Thanks for your detailed answer

    I probably employed myself a little awkwardly during the question.

    Naturally, it is a gas mixture and naturally, the inert gases can collect themselves only in a rest area and be drain is out with gas purge.

    Here the story
    • Forwards approx. 17 years we exchanged all condensers, gradually all condensers the same design, same capacity (shell-tube-condensers, 6500KW) the same pipe installation to the receiver tanks, see Pictures.
    • All lines without liquid seal (all liquid seals removed), thus free liquid drain to the receiver tank.
    • Afterwards we could determine an improved capacity with small pressure „Pc “on to cost the NH3 sup-cooling (Tcu = 0,5-1K) as we it expecting.
    • Moreover, the gas purge work since that simply perfectly, if inert gases find in the system (no smell), see pictures.
    • herefore, we built before an in NH3-liquid pressure-increase-station with sup-cooler.
    The drive costs saved thereby are enormously high, with a plant (75MW) of this order of magnitude!

    We have the same installation kind then with an extension of the system with two screw compressors (2 times 5MW, -5°C) and Thermo-siphon repeat. The plant works perfectly also at air removal.

    This screw compressor plant has built as a copy now, in another world (2 times 2,8MW -21°C and 2 times 450KW -45°C).

    The air does not collect itself in the receiver tank (but in condenser) and we has a very badly working Thermo-siphon (the problem was found, here are we thereby changes).

    The master problem is the Thermo siphon (too much thermionics, equal movement) and the bad tubing achievement installation!!
    • If the changes do not help, we will try your suggestion!
    Originally Posted by: Gwapa
    A good place to create a dead zone and richer non-condensable zone is at the outlet of the condenser. So you make an inverted siphon to crate a ammoniac liquid seal or you can go with a manifold benneth the thermosiphon creanting again a seal
    BR! NH3-Coolmann
    Attached Files Attached Files

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    Re: Fundamental question (air in the NH3-system)

    Coolman

    If what I assume is the compressor are the same size if this is the case at the lower condition the oil cooling load would have increased. which would mean the pipe sizing would be to small. and if your drawing is correct or as I read it. The vent from the reciever to condensor is only 50mm this is very small and also unless the liquid drain form the condenser is massively oversized, meaning the actual thermosyphon reurn line is limited to the 50mm vent line.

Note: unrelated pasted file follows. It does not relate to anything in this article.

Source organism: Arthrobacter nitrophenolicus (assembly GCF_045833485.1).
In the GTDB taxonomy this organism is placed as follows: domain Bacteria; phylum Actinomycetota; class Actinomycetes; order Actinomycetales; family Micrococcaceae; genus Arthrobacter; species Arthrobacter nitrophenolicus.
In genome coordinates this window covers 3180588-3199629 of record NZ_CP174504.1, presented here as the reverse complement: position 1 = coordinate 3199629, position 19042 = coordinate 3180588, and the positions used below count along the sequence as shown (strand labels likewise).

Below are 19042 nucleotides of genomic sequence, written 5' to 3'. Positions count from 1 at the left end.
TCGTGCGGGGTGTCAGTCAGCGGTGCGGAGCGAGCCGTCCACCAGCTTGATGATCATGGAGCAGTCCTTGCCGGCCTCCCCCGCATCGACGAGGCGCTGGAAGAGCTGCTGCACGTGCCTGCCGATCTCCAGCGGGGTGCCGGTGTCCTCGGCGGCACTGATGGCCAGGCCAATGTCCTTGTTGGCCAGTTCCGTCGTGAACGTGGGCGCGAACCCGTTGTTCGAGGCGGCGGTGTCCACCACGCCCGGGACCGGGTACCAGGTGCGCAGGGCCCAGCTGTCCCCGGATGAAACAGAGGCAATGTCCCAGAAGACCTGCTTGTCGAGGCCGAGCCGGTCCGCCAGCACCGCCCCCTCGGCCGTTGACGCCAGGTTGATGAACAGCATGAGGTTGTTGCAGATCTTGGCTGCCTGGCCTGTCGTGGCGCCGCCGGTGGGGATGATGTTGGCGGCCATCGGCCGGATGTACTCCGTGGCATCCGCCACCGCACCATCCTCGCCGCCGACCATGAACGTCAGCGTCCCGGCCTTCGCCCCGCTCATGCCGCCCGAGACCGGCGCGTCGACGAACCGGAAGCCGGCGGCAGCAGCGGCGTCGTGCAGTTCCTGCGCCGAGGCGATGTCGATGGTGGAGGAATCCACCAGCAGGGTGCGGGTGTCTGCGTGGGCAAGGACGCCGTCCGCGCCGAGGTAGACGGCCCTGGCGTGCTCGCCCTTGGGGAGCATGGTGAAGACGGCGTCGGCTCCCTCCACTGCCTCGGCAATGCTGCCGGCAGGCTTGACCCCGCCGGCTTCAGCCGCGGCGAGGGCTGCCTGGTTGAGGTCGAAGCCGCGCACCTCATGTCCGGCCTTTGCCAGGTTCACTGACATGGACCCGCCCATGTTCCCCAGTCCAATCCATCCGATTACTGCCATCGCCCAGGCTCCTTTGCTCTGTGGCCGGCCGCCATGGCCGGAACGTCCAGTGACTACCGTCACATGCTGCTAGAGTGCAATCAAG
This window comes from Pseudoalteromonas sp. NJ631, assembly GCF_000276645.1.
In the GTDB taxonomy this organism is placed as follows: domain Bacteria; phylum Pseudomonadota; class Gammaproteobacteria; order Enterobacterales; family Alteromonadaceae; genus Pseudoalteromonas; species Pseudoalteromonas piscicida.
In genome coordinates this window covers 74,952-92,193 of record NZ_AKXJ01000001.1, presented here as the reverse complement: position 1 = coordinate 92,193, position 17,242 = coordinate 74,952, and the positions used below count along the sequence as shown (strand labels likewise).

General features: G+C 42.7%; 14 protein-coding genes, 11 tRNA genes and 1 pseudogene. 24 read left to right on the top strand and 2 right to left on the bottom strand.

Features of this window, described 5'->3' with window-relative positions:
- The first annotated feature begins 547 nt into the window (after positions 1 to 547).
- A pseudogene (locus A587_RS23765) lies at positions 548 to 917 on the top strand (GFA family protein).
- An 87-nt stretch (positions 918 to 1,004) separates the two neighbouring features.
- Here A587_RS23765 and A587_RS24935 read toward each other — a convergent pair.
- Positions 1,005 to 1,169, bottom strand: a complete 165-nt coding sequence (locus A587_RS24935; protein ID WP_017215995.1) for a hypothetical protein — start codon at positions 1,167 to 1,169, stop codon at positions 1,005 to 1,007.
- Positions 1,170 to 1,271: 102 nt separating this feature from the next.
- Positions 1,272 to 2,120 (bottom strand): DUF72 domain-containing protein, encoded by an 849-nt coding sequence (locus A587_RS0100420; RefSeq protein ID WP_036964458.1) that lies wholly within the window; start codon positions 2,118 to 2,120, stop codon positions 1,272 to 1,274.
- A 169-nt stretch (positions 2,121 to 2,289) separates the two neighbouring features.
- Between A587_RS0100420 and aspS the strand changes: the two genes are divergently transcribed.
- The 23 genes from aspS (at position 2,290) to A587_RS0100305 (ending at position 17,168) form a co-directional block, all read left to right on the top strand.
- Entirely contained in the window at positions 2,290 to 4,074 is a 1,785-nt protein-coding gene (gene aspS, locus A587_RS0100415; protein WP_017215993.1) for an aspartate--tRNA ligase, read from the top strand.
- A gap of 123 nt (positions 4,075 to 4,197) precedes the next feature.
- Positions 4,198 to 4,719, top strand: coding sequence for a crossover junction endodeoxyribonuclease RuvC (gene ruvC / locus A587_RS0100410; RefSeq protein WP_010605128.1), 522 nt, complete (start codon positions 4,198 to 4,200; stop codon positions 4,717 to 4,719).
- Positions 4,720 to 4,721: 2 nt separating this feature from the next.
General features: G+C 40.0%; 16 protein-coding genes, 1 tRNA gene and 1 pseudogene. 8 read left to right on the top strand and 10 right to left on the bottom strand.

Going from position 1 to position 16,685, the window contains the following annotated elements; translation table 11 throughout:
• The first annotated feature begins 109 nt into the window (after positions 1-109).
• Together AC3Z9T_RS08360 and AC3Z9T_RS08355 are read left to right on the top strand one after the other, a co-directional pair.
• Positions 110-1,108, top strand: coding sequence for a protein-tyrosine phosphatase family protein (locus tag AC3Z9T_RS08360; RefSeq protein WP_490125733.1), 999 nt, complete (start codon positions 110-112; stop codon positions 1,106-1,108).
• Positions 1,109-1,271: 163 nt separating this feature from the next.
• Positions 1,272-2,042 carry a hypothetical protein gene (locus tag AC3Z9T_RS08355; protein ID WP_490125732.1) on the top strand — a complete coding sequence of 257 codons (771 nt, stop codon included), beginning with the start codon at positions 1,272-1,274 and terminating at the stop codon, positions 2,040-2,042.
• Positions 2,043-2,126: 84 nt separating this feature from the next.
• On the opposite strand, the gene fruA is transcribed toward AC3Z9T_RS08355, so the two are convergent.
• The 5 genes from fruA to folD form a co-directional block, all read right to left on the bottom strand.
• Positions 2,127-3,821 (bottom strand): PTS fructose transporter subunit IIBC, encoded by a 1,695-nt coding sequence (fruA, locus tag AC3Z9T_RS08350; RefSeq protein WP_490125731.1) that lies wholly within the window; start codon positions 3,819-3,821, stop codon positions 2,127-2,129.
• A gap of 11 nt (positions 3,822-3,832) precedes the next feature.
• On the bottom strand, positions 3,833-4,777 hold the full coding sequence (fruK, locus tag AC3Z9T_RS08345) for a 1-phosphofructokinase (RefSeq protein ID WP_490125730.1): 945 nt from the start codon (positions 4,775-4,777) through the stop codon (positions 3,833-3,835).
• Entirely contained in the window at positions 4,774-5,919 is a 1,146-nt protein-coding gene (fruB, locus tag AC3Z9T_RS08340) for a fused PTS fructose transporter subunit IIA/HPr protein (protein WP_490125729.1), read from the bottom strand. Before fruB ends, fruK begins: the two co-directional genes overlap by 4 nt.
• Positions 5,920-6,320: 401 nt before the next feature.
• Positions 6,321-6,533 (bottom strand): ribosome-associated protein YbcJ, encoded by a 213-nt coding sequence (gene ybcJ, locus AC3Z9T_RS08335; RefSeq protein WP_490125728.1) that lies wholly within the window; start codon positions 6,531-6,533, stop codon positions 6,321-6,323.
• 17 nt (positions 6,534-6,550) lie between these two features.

Why dont you let us know the compressor type and speed and conditions and we can check thermo line size etc.
    regards
    RWF II

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    Re: Fundamental question (air in the NH3-system)

    Dear RWF II

    The second Pictures with the line 50 DN, condenser to receiver the plant without thermo-siphon oil cooler (oil cooler with water-cooling) see title, Sorry for misunderstood.

    Only the first Pictures are tow pants one in Germany (-5°) good working and one in China (-20°C) bad working. With the same compressor, “Frik RWB II 856” the size from the oil cooler to receiver is DN 80 and form receiver to condensers DN 150/100.


    I Think it is an multi problem!
    Attached Files Attached Files

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    Re: Fundamental question (air in the NH3-system)

    Dear Coolman

    According to your flow diagram I would install NC gases purger at top of the condenser . Let me attached the Anstrong recomendations

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    Re: Fundamental question (air in the NH3-system)

    Dear Coolman
    Sorry I couldn´t send the complet file. Please see

    www.armstrong.com.br/bind/produtos/purgador_gas/purger.pdf

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    Re: Fundamental question (air in the NH3-system)

    Dear gwapa

    Thank you for this interesting Web page from Armstrong, I will now study the PDF-document from the air purging.

    However, I can say now an industry shell-tube-condenser with a diameter size form 2.20m and a length from more as 6 m is not inside so easy manufactured.

    Inside the condenser are a lot of baffle plate for an optimal flow and working.
    On the top of this kind of condensers we can in operating mode not drain the air out.

    BR! NH3-Coolman

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    Re: Fundamental question (air in the NH3-system)

    Coolman

    Do I have this correct

    50Hz 2950rpm

    -5 Deg C @ +35 Deg C condensing
    -21 Deg C @ + 35 Deg C condensing

    This is a oil cooling load of:
    -5 = 1634 Kbtu
    -21 = 2056 Kbtu

    Pipe size should be:
    -5 80 mm supply and 125mm return
    -21 100mm supply and 125mm return

    50mm & 80mm would possibly do the low load but if I,m reading all correctly you have pipe size issue with the compressor operating at -21.

    Regards
    RWF II